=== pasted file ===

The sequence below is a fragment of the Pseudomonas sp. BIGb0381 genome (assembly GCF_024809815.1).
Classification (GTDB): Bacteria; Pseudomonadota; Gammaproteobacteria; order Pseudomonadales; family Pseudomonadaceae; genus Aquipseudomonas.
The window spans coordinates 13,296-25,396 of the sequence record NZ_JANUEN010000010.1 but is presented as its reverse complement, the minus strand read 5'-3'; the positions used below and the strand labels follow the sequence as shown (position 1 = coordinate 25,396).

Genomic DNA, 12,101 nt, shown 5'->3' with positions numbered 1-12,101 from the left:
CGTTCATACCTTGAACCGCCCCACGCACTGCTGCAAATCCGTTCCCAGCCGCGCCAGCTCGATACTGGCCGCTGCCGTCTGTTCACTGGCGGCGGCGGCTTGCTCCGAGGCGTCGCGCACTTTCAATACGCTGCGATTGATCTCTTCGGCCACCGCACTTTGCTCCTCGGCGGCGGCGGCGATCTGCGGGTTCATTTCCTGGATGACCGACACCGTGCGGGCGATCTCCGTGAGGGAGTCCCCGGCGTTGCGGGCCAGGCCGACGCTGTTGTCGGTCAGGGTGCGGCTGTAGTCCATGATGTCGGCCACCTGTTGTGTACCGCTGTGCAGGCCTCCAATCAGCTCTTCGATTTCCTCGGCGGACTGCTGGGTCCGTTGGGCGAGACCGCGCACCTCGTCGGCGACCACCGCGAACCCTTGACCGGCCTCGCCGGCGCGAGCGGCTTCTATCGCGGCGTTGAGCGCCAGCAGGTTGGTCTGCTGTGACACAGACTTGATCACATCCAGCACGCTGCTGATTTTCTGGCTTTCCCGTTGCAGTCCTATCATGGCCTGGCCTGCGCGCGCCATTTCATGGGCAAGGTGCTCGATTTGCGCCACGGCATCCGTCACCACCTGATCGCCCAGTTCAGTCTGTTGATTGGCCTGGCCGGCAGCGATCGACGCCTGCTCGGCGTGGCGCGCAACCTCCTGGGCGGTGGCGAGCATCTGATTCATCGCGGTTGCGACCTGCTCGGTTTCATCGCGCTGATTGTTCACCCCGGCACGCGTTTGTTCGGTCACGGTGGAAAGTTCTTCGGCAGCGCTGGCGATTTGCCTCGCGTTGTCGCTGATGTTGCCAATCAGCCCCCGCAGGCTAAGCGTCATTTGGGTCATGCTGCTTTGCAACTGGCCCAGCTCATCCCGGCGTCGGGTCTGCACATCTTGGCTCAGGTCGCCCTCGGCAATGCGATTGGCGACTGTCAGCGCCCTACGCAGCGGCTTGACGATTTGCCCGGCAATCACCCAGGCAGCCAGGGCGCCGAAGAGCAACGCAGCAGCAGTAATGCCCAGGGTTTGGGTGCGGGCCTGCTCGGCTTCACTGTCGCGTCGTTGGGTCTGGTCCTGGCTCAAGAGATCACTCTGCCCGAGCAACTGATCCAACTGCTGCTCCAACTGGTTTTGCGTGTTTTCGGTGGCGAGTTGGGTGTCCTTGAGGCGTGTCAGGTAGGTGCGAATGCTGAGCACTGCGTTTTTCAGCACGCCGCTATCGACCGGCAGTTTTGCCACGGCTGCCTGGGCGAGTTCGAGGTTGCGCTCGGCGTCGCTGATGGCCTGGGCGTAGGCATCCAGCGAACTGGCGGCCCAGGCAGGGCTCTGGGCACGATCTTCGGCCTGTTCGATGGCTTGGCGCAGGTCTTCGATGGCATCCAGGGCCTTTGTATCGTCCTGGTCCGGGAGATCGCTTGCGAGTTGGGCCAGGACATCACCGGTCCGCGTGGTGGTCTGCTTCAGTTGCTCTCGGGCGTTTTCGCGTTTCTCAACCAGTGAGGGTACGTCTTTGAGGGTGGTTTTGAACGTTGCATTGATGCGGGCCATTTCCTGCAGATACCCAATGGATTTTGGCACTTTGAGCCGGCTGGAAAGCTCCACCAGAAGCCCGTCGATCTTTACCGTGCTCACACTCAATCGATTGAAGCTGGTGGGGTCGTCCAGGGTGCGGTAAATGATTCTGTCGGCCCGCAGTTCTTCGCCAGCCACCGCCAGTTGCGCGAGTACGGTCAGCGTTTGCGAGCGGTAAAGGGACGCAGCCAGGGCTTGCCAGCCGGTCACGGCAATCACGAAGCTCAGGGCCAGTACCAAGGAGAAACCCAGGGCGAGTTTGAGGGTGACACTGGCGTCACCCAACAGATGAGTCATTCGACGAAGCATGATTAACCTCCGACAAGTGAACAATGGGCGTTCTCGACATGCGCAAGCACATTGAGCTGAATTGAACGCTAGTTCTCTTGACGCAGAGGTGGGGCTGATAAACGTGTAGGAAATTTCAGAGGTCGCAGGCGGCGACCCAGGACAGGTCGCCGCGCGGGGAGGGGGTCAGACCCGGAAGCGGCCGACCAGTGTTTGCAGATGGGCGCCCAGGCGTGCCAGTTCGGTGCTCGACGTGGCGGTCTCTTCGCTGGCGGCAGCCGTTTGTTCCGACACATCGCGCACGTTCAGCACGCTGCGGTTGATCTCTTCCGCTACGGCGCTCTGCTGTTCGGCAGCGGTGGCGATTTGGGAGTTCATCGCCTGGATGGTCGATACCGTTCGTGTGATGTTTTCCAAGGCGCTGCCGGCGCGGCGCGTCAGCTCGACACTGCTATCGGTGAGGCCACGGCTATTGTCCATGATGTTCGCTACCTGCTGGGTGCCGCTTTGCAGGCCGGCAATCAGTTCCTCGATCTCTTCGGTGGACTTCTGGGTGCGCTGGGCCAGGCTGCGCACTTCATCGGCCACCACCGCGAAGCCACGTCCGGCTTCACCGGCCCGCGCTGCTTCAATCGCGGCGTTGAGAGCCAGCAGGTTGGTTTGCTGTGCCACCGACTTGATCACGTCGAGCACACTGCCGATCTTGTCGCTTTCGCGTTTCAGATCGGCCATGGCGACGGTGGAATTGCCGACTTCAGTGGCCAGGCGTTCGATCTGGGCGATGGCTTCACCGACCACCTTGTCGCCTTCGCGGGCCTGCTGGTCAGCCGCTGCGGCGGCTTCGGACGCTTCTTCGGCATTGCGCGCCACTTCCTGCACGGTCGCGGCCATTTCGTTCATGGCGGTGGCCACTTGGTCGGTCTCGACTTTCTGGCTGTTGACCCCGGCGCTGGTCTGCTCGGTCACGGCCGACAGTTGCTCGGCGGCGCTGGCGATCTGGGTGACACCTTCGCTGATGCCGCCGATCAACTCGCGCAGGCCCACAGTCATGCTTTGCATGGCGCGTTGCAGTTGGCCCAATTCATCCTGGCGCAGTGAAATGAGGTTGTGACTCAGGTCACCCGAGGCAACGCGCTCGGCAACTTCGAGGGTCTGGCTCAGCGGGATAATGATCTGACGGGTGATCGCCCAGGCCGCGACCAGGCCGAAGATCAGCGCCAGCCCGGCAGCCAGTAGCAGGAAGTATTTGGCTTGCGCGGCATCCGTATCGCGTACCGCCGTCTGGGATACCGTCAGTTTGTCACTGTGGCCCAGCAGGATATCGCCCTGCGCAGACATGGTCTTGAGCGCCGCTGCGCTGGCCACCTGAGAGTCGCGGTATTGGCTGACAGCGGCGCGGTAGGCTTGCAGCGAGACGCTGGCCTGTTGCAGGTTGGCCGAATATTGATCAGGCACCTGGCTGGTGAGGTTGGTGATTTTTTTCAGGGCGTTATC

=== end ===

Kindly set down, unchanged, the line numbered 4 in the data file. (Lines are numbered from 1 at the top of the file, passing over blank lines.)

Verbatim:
Genomic DNA, 12,101 nt, shown 5'->3' with positions numbered 1-12,101 from the left: